The book is littered with many other marvelous condensations. When the “firecat” of “Earthy Anecdote” is said to be found in “[m]inor Indian legends tell[ing] of a cougar or mountain lion who brings either helpful or destructive fire”—and we learn that while recent tellings use the very term “firecat” “but the relevant Smithsonian historical volumes on the American Indian do not record the word” (31)—we easily imagine hours of research done in the service of this modest qualification. It’s a valuable nuance. If Stevens did invent the word “firecat” for this bit of modernist ethnography, we know he nonetheless got his folklore just right.

These are specific advantages resulting from the guidebook format, its special constraints, which Professor Cook has mastered. The book has more conventional virtues as well—such as the finest introductory close reading of “The Man with the Blue Guitar” that has been published. This reviewer happens to agree with Cook’s assessment that “Blue Guitar” is “a pivotal, crucial series, richer than it may appear” (113), a work “packed with thought as Stevens positioned himself for the last quarter of his life” (17). Doubters of such a claim will still need to reckon with this assessment.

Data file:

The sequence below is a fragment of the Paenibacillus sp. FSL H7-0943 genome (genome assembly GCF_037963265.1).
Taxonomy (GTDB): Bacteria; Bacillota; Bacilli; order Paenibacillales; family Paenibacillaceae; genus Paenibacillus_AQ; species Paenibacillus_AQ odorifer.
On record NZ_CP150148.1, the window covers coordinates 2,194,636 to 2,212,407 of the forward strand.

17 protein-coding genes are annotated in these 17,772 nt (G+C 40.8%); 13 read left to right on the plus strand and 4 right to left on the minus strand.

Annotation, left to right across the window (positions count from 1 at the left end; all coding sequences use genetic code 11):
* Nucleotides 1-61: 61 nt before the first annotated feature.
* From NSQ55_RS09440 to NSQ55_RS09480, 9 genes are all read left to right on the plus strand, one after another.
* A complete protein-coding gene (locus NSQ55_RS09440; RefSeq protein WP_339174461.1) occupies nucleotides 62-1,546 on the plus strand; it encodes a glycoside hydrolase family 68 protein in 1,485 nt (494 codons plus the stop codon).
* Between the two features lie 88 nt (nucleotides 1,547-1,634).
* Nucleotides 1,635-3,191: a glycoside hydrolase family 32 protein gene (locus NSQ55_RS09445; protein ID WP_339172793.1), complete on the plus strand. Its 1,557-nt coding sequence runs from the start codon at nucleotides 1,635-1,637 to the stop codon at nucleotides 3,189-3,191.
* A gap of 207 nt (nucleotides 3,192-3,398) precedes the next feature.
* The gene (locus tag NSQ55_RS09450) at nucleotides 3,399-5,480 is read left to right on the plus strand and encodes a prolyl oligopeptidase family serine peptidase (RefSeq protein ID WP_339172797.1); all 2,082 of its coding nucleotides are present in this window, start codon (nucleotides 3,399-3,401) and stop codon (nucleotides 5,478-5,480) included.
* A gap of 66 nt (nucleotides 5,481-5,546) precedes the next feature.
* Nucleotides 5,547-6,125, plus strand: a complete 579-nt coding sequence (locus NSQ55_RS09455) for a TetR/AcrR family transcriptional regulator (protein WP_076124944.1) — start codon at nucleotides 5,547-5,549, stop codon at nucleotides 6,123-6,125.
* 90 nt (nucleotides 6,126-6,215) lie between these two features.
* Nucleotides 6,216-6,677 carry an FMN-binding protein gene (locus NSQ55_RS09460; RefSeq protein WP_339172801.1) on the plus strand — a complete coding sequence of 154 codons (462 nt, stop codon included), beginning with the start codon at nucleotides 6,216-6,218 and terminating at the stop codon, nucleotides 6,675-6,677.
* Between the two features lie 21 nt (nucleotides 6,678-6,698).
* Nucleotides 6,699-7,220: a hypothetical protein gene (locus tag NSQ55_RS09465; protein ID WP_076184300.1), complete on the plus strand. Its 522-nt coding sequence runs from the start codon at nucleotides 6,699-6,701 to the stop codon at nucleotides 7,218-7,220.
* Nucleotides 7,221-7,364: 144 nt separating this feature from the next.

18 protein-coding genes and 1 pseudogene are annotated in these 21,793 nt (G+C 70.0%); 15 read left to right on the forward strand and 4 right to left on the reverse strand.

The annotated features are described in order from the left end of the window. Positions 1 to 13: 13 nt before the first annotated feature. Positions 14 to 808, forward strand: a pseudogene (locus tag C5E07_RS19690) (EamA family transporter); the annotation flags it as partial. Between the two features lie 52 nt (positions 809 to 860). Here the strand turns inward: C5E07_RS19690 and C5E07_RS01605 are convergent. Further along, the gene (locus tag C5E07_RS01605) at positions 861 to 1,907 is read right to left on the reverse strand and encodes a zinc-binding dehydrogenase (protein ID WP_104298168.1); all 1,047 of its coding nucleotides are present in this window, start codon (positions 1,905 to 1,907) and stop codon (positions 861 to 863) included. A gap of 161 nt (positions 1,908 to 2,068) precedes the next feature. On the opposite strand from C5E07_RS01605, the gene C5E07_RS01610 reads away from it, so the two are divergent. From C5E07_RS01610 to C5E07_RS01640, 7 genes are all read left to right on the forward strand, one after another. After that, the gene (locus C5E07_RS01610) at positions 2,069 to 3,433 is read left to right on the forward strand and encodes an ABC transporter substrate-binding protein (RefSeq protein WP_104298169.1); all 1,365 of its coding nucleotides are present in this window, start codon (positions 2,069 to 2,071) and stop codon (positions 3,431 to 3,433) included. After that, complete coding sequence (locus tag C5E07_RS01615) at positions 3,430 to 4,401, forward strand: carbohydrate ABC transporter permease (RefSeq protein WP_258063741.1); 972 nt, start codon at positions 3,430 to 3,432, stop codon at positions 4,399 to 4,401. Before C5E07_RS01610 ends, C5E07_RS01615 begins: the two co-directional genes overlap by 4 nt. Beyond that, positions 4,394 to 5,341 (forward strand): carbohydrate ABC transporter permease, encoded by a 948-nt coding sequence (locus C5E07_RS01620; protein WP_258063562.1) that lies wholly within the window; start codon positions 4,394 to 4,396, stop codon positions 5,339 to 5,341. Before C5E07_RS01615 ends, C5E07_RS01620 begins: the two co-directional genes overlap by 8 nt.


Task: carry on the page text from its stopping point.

Evenhandedness—-giving each poem its proportionate due—-is impossible in such a project, and readers must anticipate that some significant poems are too briefly annotated. “Imago,” arguably an important poem, is presented here in 4 ½ lines, while “How Now, O, Brightener…,” a lesser work commended by few, is given four times the space. In the former poem, the line “Who can pick up the weight of Britain” is said to echo Job 38 and to refer to postwar Marshall Plan reconstruction, but nothing about Stevens’ use of imago, the Freudian concept of representations presented by the unconscious to the ego. Is there a psychoanalytic aspect to postwar language used to “say to the French here is France again”? Yes, surely. Readers will have to piece together that connection on their own.

Even when, as rarely is the case, the interpretive commentary fails to engage the poem sufficiently, or seems imbalanced, Eleanor Cook’s Reader’s Guide is otherwise an excellent companion to the more traditional bibliography prepared by J. M. Edelstein many years ago. Readers who work straight through the book—to be sure, it was designed to enable other approaches—will receive the best first lesson in the whole arc of Stevens’s work. Although this book would seem to provide an atomized, poem-by-poem experience, its reader's greatest reward is the sense he or she gets of the overall shape of the Stevensean project.